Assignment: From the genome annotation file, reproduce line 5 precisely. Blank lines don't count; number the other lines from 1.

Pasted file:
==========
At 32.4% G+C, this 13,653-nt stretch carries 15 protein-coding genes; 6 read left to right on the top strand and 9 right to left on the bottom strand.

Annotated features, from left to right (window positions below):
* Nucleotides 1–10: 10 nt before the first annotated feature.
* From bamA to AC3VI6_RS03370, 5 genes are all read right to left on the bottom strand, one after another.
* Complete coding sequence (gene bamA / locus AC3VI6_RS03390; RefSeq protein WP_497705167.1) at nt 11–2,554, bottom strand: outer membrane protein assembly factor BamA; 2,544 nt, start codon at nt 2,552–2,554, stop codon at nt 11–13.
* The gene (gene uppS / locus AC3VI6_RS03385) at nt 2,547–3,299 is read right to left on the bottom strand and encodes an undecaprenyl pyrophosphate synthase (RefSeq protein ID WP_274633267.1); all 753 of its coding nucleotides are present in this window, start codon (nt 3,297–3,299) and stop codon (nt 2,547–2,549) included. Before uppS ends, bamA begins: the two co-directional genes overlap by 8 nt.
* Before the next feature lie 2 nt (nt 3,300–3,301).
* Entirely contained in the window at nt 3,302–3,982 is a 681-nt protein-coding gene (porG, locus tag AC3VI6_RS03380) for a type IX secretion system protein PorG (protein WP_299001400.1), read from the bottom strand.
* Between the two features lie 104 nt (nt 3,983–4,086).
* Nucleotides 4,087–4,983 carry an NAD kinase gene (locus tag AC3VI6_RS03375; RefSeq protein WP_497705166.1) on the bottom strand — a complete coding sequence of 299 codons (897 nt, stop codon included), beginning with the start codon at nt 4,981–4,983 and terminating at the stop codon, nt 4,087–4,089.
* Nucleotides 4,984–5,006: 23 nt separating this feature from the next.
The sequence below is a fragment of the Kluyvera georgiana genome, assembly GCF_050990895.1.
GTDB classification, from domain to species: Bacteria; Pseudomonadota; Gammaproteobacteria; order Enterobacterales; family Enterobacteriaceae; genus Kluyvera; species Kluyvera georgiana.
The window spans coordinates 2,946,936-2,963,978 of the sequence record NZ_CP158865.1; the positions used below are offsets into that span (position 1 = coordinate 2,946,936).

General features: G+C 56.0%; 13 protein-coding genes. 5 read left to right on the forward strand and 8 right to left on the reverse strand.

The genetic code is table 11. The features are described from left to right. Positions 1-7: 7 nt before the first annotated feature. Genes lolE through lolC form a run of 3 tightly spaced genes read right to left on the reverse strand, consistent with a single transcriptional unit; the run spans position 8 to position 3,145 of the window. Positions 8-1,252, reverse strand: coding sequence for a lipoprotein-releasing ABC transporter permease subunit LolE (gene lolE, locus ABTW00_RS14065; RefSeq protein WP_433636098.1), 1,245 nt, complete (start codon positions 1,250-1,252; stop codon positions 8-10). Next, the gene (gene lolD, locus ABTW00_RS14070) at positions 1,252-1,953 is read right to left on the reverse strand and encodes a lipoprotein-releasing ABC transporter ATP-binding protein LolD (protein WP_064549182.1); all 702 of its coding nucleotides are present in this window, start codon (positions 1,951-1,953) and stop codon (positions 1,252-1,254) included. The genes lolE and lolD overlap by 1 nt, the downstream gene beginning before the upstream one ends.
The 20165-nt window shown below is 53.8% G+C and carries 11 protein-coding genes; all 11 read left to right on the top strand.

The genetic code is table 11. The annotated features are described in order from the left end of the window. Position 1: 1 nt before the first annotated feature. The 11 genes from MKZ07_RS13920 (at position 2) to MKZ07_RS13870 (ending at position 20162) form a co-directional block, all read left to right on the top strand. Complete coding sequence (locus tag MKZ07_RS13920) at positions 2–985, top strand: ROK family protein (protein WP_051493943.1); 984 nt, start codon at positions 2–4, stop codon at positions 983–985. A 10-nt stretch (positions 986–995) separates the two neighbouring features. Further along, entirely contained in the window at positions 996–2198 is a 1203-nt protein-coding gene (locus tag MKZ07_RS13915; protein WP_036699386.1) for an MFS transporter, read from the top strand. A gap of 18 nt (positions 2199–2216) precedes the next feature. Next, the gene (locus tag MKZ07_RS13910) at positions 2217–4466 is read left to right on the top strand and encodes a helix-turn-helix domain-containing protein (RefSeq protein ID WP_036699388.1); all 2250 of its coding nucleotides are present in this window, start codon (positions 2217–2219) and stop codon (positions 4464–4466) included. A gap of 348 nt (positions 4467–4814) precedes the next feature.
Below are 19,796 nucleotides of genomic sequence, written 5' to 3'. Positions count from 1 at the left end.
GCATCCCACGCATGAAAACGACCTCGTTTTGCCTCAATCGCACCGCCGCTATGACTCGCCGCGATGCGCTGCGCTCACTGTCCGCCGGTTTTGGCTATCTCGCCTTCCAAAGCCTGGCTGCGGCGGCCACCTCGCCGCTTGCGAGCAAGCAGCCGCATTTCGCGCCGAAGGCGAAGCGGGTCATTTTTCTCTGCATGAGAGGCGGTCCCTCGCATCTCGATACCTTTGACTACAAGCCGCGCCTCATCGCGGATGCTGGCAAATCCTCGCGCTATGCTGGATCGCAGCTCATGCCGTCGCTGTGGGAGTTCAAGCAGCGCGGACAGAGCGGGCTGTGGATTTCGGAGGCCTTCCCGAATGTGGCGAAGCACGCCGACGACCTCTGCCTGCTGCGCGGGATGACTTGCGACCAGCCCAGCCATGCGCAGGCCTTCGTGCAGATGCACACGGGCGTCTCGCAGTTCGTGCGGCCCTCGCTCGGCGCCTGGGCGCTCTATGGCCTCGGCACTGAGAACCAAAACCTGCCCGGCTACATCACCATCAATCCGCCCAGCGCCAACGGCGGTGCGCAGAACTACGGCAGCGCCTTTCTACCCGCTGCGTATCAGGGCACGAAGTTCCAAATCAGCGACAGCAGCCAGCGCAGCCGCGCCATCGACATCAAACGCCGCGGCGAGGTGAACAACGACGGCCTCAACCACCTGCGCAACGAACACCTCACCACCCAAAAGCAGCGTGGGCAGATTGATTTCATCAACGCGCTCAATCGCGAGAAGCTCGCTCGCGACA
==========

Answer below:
* Complete coding sequence (gene bamA / locus AC3VI6_RS03390; RefSeq protein WP_497705167.1) at nt 11–2,554, bottom strand: outer membrane protein assembly factor BamA; 2,544 nt, start codon at nt 2,552–2,554, stop codon at nt 11–13.